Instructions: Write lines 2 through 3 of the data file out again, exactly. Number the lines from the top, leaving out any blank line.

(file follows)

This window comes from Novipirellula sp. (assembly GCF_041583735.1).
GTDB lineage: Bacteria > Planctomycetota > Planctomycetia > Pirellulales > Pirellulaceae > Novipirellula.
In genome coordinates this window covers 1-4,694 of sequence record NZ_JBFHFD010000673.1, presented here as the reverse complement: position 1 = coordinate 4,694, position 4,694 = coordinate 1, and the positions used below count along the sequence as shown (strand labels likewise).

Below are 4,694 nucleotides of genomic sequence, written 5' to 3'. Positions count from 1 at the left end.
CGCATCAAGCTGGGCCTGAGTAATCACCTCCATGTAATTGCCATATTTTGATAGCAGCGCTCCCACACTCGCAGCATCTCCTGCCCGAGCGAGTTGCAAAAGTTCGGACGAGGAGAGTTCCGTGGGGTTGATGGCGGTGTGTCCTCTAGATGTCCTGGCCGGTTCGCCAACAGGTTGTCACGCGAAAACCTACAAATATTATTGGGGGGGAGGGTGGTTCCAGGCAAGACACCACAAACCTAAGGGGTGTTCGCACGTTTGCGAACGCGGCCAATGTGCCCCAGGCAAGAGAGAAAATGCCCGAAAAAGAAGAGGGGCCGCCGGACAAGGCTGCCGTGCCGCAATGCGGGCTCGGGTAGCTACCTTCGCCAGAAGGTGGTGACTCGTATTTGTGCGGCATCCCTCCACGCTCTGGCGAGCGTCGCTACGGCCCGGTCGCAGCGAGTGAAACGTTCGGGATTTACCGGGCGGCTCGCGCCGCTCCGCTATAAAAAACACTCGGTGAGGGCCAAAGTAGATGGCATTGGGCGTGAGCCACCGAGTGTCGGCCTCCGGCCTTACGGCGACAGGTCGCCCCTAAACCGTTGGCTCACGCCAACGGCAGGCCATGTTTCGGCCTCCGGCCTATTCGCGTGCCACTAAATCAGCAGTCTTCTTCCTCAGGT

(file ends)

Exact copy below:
GTDB lineage: Bacteria > Planctomycetota > Planctomycetia > Pirellulales > Pirellulaceae > Novipirellula.
In genome coordinates this window covers 1-4,694 of sequence record NZ_JBFHFD010000673.1, presented here as the reverse complement: position 1 = coordinate 4,694, position 4,694 = coordinate 1, and the positions used below count along the sequence as shown (strand labels likewise).